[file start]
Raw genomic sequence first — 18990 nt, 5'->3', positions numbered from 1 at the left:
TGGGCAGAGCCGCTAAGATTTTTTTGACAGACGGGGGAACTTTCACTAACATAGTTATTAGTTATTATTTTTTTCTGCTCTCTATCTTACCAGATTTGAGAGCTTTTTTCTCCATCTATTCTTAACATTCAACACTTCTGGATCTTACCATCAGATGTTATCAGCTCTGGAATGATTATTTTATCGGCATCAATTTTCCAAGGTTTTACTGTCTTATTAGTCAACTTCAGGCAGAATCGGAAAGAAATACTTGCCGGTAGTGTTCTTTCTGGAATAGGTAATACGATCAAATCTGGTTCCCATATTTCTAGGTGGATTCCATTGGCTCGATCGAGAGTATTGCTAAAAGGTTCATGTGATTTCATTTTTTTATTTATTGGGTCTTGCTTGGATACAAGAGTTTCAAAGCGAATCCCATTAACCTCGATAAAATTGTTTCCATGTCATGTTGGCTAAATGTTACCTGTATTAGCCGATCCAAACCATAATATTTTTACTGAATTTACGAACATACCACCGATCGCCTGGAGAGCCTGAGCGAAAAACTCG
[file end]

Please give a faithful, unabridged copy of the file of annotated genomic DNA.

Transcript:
Raw genomic sequence first — 18990 nt, 5'->3', positions numbered from 1 at the left:
TGGGCAGAGCCGCTAAGATTTTTTTGACAGACGGGGGAACTTTCACTAACATAGTTATTAGTTATTATTTTTTTCTGCTCTCTATCTTACCAGATTTGAGAGCTTTTTTCTCCATCTATTCTTAACATTCAACACTTCTGGATCTTACCATCAGATGTTATCAGCTCTGGAATGATTATTTTATCGGCATCAATTTTCCAAGGTTTTACTGTCTTATTAGTCAACTTCAGGCAGAATCGGAAAGAAATACTTGCCGGTAGTGTTCTTTCTGGAATAGGTAATACGATCAAATCTGGTTCCCATATTTCTAGGTGGATTCCATTGGCTCGATCGAGAGTATTGCTAAAAGGTTCATGTGATTTCATTTTTTTATTTATTGGGTCTTGCTTGGATACAAGAGTTTCAAAGCGAATCCCATTAACCTCGATAAAATTGTTTCCATGTCATGTTGGCTAAATGTTACCTGTATTAGCCGATCCAAACCATAATATTTTTACTGAATTTACGAACATACCACCGATCGCCTGGAGAGCCTGAGCGAAAAACTCG